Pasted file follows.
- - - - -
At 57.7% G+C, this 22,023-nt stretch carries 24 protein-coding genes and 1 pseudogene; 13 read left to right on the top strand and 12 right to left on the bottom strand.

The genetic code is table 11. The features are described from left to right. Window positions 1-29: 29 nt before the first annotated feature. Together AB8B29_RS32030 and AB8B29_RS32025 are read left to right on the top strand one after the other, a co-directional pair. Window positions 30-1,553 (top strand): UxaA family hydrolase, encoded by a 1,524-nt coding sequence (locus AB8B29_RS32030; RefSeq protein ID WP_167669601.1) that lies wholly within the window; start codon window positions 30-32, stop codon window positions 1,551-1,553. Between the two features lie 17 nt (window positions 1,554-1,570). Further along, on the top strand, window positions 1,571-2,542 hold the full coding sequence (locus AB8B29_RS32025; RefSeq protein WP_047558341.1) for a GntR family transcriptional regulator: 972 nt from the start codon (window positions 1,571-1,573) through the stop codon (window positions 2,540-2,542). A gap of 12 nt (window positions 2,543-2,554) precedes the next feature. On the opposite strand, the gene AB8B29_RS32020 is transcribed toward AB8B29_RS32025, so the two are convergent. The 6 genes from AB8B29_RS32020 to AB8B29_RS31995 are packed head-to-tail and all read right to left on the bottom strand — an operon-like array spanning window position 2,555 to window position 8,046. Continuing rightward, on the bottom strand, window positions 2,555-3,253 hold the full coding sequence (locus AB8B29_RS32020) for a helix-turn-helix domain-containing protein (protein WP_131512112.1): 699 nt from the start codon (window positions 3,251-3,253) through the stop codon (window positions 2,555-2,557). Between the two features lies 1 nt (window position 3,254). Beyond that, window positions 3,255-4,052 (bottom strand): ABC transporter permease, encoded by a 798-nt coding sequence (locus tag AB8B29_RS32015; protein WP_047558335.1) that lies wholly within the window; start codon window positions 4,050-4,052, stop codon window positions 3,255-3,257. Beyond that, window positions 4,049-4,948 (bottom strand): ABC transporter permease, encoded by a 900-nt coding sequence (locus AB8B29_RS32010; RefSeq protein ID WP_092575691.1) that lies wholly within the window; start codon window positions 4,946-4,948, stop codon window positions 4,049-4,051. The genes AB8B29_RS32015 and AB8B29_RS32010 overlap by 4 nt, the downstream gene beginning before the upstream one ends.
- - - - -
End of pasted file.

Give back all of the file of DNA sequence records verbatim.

At 57.7% G+C, this 22,023-nt stretch carries 24 protein-coding genes and 1 pseudogene; 13 read left to right on the top strand and 12 right to left on the bottom strand.

The genetic code is table 11. The features are described from left to right. Window positions 1-29: 29 nt before the first annotated feature. Together AB8B29_RS32030 and AB8B29_RS32025 are read left to right on the top strand one after the other, a co-directional pair. Window positions 30-1,553 (top strand): UxaA family hydrolase, encoded by a 1,524-nt coding sequence (locus AB8B29_RS32030; RefSeq protein ID WP_167669601.1) that lies wholly within the window; start codon window positions 30-32, stop codon window positions 1,551-1,553. Between the two features lie 17 nt (window positions 1,554-1,570). Further along, on the top strand, window positions 1,571-2,542 hold the full coding sequence (locus AB8B29_RS32025; RefSeq protein WP_047558341.1) for a GntR family transcriptional regulator: 972 nt from the start codon (window positions 1,571-1,573) through the stop codon (window positions 2,540-2,542). A gap of 12 nt (window positions 2,543-2,554) precedes the next feature. On the opposite strand, the gene AB8B29_RS32020 is transcribed toward AB8B29_RS32025, so the two are convergent. The 6 genes from AB8B29_RS32020 to AB8B29_RS31995 are packed head-to-tail and all read right to left on the bottom strand — an operon-like array spanning window position 2,555 to window position 8,046. Continuing rightward, on the bottom strand, window positions 2,555-3,253 hold the full coding sequence (locus AB8B29_RS32020) for a helix-turn-helix domain-containing protein (protein WP_131512112.1): 699 nt from the start codon (window positions 3,251-3,253) through the stop codon (window positions 2,555-2,557). Between the two features lies 1 nt (window position 3,254). Beyond that, window positions 3,255-4,052 (bottom strand): ABC transporter permease, encoded by a 798-nt coding sequence (locus tag AB8B29_RS32015; protein WP_047558335.1) that lies wholly within the window; start codon window positions 4,050-4,052, stop codon window positions 3,255-3,257. Beyond that, window positions 4,049-4,948 (bottom strand): ABC transporter permease, encoded by a 900-nt coding sequence (locus AB8B29_RS32010; RefSeq protein ID WP_092575691.1) that lies wholly within the window; start codon window positions 4,946-4,948, stop codon window positions 4,049-4,051. The genes AB8B29_RS32015 and AB8B29_RS32010 overlap by 4 nt, the downstream gene beginning before the upstream one ends.